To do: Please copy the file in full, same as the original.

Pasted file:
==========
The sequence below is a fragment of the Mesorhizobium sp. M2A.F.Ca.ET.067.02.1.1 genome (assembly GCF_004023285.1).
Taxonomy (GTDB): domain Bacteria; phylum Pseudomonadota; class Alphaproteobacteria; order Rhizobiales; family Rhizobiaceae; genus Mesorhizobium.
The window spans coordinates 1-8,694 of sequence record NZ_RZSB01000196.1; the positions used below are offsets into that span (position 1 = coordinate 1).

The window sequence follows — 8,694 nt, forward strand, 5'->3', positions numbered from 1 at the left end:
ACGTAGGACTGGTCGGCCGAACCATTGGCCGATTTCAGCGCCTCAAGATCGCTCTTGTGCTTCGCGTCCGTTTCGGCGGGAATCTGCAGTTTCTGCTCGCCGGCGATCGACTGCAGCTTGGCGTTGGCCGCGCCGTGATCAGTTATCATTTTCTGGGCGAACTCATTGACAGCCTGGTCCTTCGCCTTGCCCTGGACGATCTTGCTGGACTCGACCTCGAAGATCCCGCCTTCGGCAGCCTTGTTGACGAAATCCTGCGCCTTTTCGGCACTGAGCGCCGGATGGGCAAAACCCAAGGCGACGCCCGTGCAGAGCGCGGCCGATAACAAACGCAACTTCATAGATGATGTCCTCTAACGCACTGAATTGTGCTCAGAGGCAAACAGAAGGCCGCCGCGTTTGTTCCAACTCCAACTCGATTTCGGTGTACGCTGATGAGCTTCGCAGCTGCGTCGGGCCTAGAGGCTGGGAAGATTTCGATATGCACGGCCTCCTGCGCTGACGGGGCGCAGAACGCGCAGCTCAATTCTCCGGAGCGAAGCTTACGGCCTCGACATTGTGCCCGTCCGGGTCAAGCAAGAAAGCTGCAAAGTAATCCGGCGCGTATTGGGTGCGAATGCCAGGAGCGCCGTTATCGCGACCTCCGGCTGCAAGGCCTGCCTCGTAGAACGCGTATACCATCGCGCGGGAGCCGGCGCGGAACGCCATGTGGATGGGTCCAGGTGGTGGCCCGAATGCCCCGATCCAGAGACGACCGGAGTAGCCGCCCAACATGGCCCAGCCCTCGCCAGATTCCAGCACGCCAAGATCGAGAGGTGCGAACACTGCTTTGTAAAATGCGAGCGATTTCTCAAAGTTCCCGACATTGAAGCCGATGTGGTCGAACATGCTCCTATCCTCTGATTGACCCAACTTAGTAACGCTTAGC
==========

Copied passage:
The sequence below is a fragment of the Mesorhizobium sp. M2A.F.Ca.ET.067.02.1.1 genome (assembly GCF_004023285.1).
Taxonomy (GTDB): domain Bacteria; phylum Pseudomonadota; class Alphaproteobacteria; order Rhizobiales; family Rhizobiaceae; genus Mesorhizobium.
The window spans coordinates 1-8,694 of sequence record NZ_RZSB01000196.1; the positions used below are offsets into that span (position 1 = coordinate 1).

The window sequence follows — 8,694 nt, forward strand, 5'->3', positions numbered from 1 at the left end:
ACGTAGGACTGGTCGGCCGAACCATTGGCCGATTTCAGCGCCTCAAGATCGCTCTTGTGCTTCGCGTCCGTTTCGGCGGGAATCTGCAGTTTCTGCTCGCCGGCGATCGACTGCAGCTTGGCGTTGGCCGCGCCGTGATCAGTTATCATTTTCTGGGCGAACTCATTGACAGCCTGGTCCTTCGCCTTGCCCTGGACGATCTTGCTGGACTCGACCTCGAAGATCCCGCCTTCGGCAGCCTTGTTGACGAAATCCTGCGCCTTTTCGGCACTGAGCGCCGGATGGGCAAAACCCAAGGCGACGCCCGTGCAGAGCGCGGCCGATAACAAACGCAACTTCATAGATGATGTCCTCTAACGCACTGAATTGTGCTCAGAGGCAAACAGAAGGCCGCCGCGTTTGTTCCAACTCCAACTCGATTTCGGTGTACGCTGATGAGCTTCGCAGCTGCGTCGGGCCTAGAGGCTGGGAAGATTTCGATATGCACGGCCTCCTGCGCTGACGGGGCGCAGAACGCGCAGCTCAATTCTCCGGAGCGAAGCTTACGGCCTCGACATTGTGCCCGTCCGGGTCAAGCAAGAAAGCTGCAAAGTAATCCGGCGCGTATTGGGTGCGAATGCCAGGAGCGCCGTTATCGCGACCTCCGGCTGCAAGGCCTGCCTCGTAGAACGCGTATACCATCGCGCGGGAGCCGGCGCGGAACGCCATGTGGATGGGTCCAGGTGGTGGCCCGAATGCCCCGATCCAGAGACGACCGGAGTAGCCGCCCAACATGGCCCAGCCCTCGCCAGATTCCAGCACGCCAAGATCGAGAGGTGCGAACACTGCTTTGTAAAATGCGAGCGATTTCTCAAAGTTCCCGACATTGAAGCCGATGTGGTCGAACATGCTCCTATCCTCTGATTGACCCAACTTAGTAACGCTTAGC